The cars could then be switched for others in France and left burning, like the Volvo saloon that was used to kidnap Mr Dixon and then set alight in a village near Maidstone. A red Vauxhall Vectra was also found burning close by. Mr Dixon's silver Nissan Almera had been parked at a pub. The red van with Parcelforce graphics on the side, which may have been used to abduct his wife and son, was abandoned at another village.

If the gang did cross the Channel straight away, their aim should have been to reach some place where customs inspectors could be bribed into giving a certificate to say that the origin of the money had been explained, so that banks would take it without question.

"They will look for countries in a state of flux," said John Horan, a money-laundering specialist with the accountants Harbinson Mulholland. "The Balkans would be a good place to start." The IRA planned to invest €20m of stolen money in converting a Bulgarian former Soviet military base into a luxury hotel, until a series of police raids thwarted the plan.

But what if the gang is still in the country? Once they have waited, an alternative method of changing currency would be to use "smurfs", trusted lower-level criminals. They will be used to dealing with funny money - it's not as if these gangs will never have seen it before - but will not necessarily know where the notes are coming from on this occasion. If any of them guesses, there may be trouble. Bundles will be taken to friendly bureaux de change and swapped for euros. This will take time, because the transactions will have to be under £5,000, in order to go unrecorded.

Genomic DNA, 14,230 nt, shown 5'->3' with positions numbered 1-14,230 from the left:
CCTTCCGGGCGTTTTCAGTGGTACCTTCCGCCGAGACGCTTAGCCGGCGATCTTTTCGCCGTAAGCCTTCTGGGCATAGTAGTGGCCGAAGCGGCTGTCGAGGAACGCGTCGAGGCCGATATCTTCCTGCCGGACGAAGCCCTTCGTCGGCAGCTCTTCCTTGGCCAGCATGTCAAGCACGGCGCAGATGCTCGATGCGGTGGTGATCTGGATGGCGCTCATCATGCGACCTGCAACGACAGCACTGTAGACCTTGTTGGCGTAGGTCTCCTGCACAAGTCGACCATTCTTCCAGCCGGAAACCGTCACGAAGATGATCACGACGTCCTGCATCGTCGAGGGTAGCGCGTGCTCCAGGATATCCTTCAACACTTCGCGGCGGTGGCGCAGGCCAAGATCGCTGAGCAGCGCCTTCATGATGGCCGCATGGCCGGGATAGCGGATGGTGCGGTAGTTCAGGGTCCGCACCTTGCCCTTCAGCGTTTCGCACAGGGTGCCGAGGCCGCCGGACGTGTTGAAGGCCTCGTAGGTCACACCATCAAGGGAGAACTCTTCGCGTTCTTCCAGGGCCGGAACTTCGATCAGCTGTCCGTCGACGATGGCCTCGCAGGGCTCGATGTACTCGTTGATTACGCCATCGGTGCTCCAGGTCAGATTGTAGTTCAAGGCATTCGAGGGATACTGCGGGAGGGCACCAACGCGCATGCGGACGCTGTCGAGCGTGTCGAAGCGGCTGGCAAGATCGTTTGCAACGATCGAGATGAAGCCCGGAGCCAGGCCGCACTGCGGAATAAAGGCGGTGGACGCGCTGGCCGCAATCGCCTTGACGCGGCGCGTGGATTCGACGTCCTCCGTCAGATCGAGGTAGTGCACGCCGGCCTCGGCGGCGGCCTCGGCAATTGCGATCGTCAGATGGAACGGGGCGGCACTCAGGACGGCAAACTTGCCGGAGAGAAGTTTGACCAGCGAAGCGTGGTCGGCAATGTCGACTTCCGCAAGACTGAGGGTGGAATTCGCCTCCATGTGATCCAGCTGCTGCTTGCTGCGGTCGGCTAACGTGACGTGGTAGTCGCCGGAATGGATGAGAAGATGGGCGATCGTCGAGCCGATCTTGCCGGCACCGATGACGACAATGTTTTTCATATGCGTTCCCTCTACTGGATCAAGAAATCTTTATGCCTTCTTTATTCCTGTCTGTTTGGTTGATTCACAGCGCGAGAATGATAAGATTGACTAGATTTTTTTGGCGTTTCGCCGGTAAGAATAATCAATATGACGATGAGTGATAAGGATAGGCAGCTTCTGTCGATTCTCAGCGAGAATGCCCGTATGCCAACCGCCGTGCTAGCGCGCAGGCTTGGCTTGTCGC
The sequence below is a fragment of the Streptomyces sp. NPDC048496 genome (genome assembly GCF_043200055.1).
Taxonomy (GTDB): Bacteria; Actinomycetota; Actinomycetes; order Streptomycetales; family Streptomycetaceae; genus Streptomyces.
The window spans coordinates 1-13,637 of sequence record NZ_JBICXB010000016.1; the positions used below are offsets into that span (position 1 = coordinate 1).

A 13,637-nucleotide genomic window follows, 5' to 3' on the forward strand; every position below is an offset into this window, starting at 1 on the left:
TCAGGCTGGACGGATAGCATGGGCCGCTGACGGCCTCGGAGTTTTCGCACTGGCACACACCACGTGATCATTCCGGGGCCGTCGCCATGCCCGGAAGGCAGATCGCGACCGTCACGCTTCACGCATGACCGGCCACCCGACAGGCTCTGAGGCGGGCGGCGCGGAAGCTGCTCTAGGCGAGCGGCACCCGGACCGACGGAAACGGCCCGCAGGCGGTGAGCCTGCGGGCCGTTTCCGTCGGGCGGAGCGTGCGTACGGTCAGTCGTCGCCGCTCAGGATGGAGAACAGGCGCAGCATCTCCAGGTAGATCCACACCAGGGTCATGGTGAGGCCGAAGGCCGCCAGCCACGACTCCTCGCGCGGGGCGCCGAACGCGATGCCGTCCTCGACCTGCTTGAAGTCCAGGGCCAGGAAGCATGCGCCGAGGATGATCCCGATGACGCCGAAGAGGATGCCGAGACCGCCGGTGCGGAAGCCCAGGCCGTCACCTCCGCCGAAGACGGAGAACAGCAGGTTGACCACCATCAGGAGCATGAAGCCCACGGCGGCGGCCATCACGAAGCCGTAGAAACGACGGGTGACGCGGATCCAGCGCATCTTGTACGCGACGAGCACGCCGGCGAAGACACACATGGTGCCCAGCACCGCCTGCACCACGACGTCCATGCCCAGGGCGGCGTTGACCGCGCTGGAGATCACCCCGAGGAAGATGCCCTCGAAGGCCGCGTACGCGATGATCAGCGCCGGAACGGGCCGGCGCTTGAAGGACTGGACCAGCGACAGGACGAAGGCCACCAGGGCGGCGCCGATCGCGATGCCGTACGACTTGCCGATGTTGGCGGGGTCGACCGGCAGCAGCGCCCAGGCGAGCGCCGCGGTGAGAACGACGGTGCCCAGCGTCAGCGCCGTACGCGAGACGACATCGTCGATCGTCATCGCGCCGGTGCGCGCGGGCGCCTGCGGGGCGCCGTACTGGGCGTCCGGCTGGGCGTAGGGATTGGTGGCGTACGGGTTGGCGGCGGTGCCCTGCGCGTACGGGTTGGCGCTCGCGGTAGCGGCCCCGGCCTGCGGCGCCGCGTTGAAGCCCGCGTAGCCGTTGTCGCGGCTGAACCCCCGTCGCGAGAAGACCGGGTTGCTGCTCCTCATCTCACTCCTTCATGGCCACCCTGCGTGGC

Customs officers have cut deals with bureau owners in the past, turning a blind eye to some activities as long as other suspicious transactions were reported. Nevertheless, there is a history of small London bureaux being used to launder money.

One owner known as "Sammy the Kurd" was jailed in 1999 for laundering £70m through his bureau in Notting Hill. Ussama El-Kurd was fined £1m, in addition to getting 14-year prison sentence. The money was thought to have been used by Liverpool gangs to import drugs from the Netherlands.

Once converted into euros, the money may well be taken to a country such as Liechtenstein, where strict secrecy laws protect the identities of bank account holders. Around 75,000 companies are based there - at least on paper. The government there has signed up to new regulations against tax evasion, but it remains a base for Russian and Italian mafia activity. One of the Brinks Mat robbers also opened an account there (for a company called Moyet after his favourite champagne. He spelt it wrong).

The next step will be to set up companies in Liechtenstein and in a Middle Eastern country such as Dubai, whose reputation as a new financial centre is based on not asking awkward questions.